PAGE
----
The Complexity of Health Insurance
Looking at their explanation of benefits in their health insurance contract, many find themselves even more confused than when they started. Most insurance contracts have a single deductible, an amount you are responsible for before the insurance kicks in. With health insurance, however, you will find not just a deductible, but also copayments and coinsurence amounts within the policy along with an annual out-of-pocket limit. (The annual out-of-pocket limit is covered here)
Deductibles in health insurance work similar to any other insurance, except it is for the entire year rather than for an individual incident. Your deductible is the amount you are responsible to pay each calendar year before the insurance kicks in. If you have $5,000 of medical bills and a $3,000 deductible, you will be responsible for the first $3,000 and the insurance will start paying for the remaining $2,000.
Coinsurance vs Copayments
Even once your deductible is met, however, you will still have out of pocket expenses from your health insurance. The copayment and coinsurance features each will add to your out-of-pocket costs throughout the year.
Whereas the deductible applies to the entirety of healthcare you receive throughout the year; think of copays and coinsurance as mini-deductibles attached to the individual services you receive. Each represents a small amount you have to pay for an individual medical service, which the insurance doesn't cover. In this way, the copay is a dollar mini-deductible, whereas coinsurance is a percentage mini-deductible.
Most are familiar with the concept of copayments: a small dollar amount not covered by insurance, which the consumer is responsible for paying. Your doctor may charge $1,200 for your annual physical, but you are only responsible for a $35 copayment. The rest is covered by insurance.
Copays are most common with preventative care, routine healthcare visits, and medications. Depending on your policy, copays can be extremely small or relatively significant costs for each medical service. Hospitalizations and other medical procedures, however, may be subject to coinsurance.
Coinsurance works in a similar way as a copay, only instead of a flat dollar amount, you are responsible for a percentage of the service costs. Your policy will either show a single coinsurance percentage (e.g. 60%), or a two-number ratio (e.g. 60/40). In both cases, this means the policy would pay for 60% of the cost of the covered medical procedure and you would be responsible for 40% of the bill.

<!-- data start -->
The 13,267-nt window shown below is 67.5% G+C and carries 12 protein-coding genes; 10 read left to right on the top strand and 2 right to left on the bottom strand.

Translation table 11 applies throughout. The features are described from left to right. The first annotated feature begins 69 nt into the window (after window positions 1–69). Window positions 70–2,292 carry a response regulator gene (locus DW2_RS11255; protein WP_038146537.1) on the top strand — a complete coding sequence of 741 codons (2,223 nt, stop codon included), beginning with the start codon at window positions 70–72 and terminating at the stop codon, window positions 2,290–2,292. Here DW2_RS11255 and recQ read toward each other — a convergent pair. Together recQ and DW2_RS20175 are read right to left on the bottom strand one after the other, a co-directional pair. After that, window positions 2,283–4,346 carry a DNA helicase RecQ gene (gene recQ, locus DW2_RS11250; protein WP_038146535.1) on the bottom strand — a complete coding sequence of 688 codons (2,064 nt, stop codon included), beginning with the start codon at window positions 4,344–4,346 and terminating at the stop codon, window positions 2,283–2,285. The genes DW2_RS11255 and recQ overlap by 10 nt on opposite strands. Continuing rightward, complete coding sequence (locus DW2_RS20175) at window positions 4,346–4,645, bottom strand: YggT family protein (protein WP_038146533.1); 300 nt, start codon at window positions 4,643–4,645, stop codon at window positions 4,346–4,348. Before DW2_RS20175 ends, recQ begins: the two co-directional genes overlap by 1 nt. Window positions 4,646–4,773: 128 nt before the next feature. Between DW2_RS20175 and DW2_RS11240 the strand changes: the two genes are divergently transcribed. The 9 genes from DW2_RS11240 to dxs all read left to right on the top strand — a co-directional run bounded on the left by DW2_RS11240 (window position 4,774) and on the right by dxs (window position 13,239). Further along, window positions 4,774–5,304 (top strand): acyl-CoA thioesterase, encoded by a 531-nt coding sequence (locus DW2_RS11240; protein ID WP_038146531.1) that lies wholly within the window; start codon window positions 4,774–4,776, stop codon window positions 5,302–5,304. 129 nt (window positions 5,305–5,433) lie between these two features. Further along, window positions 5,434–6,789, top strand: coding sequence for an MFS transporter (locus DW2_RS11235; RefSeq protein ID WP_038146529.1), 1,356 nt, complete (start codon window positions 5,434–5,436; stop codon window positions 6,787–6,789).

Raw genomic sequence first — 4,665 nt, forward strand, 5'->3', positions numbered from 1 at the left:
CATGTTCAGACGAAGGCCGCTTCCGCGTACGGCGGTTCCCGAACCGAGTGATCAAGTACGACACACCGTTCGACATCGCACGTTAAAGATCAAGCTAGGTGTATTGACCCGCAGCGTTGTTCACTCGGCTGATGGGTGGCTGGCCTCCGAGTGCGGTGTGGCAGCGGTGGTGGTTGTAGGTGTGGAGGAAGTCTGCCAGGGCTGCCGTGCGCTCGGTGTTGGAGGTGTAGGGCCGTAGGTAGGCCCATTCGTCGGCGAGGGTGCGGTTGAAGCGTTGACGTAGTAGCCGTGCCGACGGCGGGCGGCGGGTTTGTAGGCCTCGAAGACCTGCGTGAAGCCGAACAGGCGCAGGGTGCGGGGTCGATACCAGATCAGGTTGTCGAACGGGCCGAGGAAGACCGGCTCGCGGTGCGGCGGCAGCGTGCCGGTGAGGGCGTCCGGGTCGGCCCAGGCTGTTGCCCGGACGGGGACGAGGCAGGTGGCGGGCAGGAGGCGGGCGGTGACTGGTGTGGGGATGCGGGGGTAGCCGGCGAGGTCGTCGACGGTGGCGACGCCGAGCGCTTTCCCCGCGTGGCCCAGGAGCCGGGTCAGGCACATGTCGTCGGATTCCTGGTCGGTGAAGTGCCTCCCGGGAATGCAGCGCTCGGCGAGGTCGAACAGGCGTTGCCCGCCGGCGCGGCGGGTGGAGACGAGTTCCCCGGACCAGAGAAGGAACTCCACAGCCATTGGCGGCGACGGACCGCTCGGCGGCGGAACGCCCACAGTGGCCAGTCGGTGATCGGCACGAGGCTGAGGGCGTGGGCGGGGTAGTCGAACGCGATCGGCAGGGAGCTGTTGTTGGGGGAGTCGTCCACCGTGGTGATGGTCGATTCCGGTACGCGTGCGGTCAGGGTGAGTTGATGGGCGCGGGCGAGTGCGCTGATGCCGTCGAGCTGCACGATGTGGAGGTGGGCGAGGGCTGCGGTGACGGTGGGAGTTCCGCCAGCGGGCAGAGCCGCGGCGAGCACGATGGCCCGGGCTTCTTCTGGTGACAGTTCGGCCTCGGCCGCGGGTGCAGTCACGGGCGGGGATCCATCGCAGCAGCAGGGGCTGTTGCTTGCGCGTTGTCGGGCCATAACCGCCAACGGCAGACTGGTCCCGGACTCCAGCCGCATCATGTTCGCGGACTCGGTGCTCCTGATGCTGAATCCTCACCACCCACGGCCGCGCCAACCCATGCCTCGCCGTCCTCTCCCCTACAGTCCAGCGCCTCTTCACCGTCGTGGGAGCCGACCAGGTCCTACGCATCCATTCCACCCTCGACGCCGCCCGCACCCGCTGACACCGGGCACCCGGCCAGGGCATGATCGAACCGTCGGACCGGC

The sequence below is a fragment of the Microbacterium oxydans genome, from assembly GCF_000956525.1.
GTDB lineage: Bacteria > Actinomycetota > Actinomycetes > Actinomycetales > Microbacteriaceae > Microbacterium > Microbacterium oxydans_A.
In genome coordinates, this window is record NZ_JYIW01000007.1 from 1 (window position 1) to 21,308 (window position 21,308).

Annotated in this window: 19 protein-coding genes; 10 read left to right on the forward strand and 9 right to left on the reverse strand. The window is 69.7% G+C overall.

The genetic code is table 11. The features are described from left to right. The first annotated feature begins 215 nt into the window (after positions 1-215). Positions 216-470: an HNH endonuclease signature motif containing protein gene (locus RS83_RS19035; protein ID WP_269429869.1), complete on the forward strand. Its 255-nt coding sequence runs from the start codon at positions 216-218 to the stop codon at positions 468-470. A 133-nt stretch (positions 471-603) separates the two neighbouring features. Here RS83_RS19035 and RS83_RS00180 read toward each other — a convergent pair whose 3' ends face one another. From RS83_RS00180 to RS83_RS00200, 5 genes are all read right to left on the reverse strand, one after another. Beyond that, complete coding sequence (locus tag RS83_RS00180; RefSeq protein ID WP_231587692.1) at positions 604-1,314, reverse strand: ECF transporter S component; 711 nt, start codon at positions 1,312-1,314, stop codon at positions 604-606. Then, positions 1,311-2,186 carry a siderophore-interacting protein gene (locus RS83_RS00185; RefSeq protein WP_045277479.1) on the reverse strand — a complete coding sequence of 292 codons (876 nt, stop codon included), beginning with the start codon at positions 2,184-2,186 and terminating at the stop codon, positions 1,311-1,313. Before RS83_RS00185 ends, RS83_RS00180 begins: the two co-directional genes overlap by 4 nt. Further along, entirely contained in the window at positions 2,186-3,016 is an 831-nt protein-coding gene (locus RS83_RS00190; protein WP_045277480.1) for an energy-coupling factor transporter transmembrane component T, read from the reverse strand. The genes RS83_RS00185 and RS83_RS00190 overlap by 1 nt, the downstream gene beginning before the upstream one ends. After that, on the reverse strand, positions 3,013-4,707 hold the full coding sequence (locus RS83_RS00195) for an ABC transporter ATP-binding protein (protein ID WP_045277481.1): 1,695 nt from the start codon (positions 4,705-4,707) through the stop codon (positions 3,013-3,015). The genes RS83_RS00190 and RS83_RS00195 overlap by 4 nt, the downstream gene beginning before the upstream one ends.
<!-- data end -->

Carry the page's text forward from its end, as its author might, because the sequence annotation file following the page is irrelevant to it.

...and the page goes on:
As an example, instead of a preventative physical exam, assume the $1,200 medical procedure was subject to coinsurance. If you had a 70/30 coinsurance policy, the insurance company would pay $840 (70% of the $1,200 procedure) and you would be responsible for paying $360 (30% of the procedure cost).
Affordable Care Act policies have coinsurance splits ranging from 60/40 to 90/10, with the better coinsurance plans having considerably higher premiums. A quick stop at the California ACA marketplace (coveredca.com) showed monthly premiums nearly doubling between the 60/40 plans and the 90/10 plans.
The Risk of Coinsurance
Although most people are highly concerned with copayment costs, the coinsurance represents a much larger risk for your family. The difference between a $25 copayment and a $45 copayment can easily be managed by skipping ice cream after the doctor visit.
A $7,000 hospital bill subject to coinsurance, however, could cost you thousands of dollars more depending on your coinsurance ratio. A 90/10 policy would have you responsible for just $700 of the hospital bill. But a 60/40 policy would stick you with a $2,800 bill. The difference here is much more difficult to manage.
Of course, the better coinsurance policies also cost significantly more money. Although you are more often deal with copayments than the coinsurance provision, care should be taken when choosing a policy to ensure your family isn’t subject to a significant financial risk if a hospitalization happens.
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Joshua Escalante Troesh is a tenured professor of Business at El Camino College and the founder of Purposeful Finance. His career provides him with a unique insight on personal financial, having been a VP at a financial institution leading up to 2008, and involved with technology and internet stock research leading up to 2000. He can be reached for comment at firstname.lastname@example.org